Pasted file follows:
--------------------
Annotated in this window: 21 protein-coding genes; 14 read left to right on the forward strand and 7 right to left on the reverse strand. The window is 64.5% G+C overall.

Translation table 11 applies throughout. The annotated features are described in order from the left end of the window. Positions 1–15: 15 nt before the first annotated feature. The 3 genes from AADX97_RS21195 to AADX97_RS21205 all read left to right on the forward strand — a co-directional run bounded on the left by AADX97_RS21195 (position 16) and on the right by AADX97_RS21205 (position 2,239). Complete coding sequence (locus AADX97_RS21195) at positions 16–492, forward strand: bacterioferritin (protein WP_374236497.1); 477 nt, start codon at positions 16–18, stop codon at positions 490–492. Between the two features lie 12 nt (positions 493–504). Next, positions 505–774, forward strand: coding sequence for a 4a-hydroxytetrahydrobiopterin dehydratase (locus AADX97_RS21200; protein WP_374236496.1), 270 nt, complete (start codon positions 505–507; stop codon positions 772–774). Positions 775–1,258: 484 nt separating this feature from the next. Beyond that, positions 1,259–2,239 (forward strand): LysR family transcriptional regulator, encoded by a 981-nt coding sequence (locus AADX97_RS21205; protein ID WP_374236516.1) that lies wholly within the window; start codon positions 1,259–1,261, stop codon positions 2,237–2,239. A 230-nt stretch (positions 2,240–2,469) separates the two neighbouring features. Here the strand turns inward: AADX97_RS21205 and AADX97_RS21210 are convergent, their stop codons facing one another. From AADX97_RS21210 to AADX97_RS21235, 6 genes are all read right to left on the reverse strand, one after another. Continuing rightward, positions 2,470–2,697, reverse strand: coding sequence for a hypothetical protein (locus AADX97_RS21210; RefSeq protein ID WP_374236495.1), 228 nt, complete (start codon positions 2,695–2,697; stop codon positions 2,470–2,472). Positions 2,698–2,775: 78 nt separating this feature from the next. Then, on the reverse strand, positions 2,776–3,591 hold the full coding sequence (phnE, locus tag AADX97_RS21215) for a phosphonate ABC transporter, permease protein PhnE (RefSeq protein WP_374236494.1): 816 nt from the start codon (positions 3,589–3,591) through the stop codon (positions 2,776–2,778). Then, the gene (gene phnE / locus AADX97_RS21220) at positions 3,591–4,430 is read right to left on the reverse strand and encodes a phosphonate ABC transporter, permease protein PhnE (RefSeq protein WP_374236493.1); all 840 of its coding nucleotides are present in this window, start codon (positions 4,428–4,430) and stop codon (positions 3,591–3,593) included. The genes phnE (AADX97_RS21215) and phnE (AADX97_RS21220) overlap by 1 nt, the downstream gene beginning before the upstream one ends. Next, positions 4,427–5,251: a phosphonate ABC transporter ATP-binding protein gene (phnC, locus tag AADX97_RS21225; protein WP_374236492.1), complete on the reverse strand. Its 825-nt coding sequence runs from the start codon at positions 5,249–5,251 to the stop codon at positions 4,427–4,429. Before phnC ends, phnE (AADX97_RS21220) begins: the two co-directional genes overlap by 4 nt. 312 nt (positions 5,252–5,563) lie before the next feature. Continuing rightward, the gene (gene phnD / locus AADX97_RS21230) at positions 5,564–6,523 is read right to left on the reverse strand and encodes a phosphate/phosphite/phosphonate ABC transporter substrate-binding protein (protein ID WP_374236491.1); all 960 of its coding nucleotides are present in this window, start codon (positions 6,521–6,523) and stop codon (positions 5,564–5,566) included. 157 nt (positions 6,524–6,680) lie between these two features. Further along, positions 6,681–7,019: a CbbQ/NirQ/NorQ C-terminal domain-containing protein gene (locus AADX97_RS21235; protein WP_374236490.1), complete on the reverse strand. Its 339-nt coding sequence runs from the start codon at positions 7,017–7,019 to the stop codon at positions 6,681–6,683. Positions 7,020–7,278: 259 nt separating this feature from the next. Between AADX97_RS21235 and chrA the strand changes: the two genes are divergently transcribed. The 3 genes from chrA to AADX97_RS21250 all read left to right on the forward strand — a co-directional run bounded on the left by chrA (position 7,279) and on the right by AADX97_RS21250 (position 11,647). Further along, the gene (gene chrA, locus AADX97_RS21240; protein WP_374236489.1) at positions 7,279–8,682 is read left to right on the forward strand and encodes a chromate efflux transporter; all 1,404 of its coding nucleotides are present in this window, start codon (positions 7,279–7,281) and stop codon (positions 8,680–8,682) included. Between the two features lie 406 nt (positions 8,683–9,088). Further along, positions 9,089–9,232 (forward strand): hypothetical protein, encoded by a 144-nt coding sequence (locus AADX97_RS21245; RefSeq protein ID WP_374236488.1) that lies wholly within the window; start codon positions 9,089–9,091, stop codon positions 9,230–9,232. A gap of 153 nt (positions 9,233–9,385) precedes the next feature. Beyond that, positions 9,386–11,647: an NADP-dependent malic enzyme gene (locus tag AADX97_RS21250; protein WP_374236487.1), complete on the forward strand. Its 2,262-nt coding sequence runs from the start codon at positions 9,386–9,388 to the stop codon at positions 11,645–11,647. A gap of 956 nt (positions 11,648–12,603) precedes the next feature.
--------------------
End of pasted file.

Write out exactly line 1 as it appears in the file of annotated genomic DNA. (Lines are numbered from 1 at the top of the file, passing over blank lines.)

Annotated in this window: 21 protein-coding genes; 14 read left to right on the forward strand and 7 right to left on the reverse strand. The window is 64.5% G+C overall.